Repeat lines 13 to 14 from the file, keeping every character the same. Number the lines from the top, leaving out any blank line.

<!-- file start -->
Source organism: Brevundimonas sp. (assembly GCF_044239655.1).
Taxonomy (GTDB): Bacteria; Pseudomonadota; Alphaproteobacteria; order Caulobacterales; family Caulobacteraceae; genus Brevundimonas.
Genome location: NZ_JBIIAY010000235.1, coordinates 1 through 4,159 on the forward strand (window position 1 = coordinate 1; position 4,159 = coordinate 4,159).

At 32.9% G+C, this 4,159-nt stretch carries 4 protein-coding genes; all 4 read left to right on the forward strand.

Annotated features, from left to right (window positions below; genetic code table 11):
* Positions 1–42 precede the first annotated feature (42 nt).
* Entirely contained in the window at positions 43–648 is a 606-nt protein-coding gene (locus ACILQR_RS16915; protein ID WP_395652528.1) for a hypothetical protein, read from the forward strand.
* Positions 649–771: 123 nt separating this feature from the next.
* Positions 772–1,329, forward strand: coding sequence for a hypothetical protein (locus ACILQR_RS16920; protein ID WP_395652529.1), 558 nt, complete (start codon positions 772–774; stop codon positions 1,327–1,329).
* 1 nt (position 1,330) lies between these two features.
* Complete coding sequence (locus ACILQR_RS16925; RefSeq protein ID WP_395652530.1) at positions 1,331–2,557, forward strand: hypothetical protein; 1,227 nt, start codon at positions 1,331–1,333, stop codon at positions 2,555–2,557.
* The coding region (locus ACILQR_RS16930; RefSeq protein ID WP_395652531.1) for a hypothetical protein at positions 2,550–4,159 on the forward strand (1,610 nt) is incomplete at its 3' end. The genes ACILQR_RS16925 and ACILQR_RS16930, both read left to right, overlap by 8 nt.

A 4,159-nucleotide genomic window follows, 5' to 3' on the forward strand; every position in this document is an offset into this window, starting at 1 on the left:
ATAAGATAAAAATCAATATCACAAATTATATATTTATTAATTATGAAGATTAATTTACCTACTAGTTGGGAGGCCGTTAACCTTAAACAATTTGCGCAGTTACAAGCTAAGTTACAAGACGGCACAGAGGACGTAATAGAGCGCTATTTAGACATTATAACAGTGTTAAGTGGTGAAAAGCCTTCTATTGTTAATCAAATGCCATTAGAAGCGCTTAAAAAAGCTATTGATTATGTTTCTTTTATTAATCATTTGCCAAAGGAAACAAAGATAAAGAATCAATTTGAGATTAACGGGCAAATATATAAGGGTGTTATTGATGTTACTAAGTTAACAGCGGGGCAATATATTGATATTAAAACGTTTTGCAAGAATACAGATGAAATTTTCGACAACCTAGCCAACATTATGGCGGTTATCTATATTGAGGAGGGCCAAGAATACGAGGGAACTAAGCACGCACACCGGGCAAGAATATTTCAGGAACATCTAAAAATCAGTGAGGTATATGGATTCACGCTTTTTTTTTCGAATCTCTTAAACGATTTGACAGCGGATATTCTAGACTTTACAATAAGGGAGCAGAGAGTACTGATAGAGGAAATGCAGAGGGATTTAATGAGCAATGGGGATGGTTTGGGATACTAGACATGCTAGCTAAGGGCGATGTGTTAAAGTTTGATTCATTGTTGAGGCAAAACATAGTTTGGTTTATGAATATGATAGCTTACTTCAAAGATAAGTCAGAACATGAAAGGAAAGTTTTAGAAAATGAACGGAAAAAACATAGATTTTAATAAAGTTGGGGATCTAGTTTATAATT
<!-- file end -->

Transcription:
A 4,159-nucleotide genomic window follows, 5' to 3' on the forward strand; every position in this document is an offset into this window, starting at 1 on the left:
ATAAGATAAAAATCAATATCACAAATTATATATTTATTAATTATGAAGATTAATTTACCTACTAGTTGGGAGGCCGTTAACCTTAAACAATTTGCGCAGTTACAAGCTAAGTTACAAGACGGCACAGAGGACGTAATAGAGCGCTATTTAGACATTATAACAGTGTTAAGTGGTGAAAAGCCTTCTATTGTTAATCAAATGCCATTAGAAGCGCTTAAAAAAGCTATTGATTATGTTTCTTTTATTAATCATTTGCCAAAGGAAACAAAGATAAAGAATCAATTTGAGATTAACGGGCAAATATATAAGGGTGTTATTGATGTTACTAAGTTAACAGCGGGGCAATATATTGATATTAAAACGTTTTGCAAGAATACAGATGAAATTTTCGACAACCTAGCCAACATTATGGCGGTTATCTATATTGAGGAGGGCCAAGAATACGAGGGAACTAAGCACGCACACCGGGCAAGAATATTTCAGGAACATCTAAAAATCAGTGAGGTATATGGATTCACGCTTTTTTTTTCGAATCTCTTAAACGATTTGACAGCGGATATTCTAGACTTTACAATAAGGGAGCAGAGAGTACTGATAGAGGAAATGCAGAGGGATTTAATGAGCAATGGGGATGGTTTGGGATACTAGACATGCTAGCTAAGGGCGATGTGTTAAAGTTTGATTCATTGTTGAGGCAAAACATAGTTTGGTTTATGAATATGATAGCTTACTTCAAAGATAAGTCAGAACATGAAAGGAAAGTTTTAGAAAATGAACGGAAAAAACATAGATTTTAATAAAGTTGGGGATCTAGTTTATAATT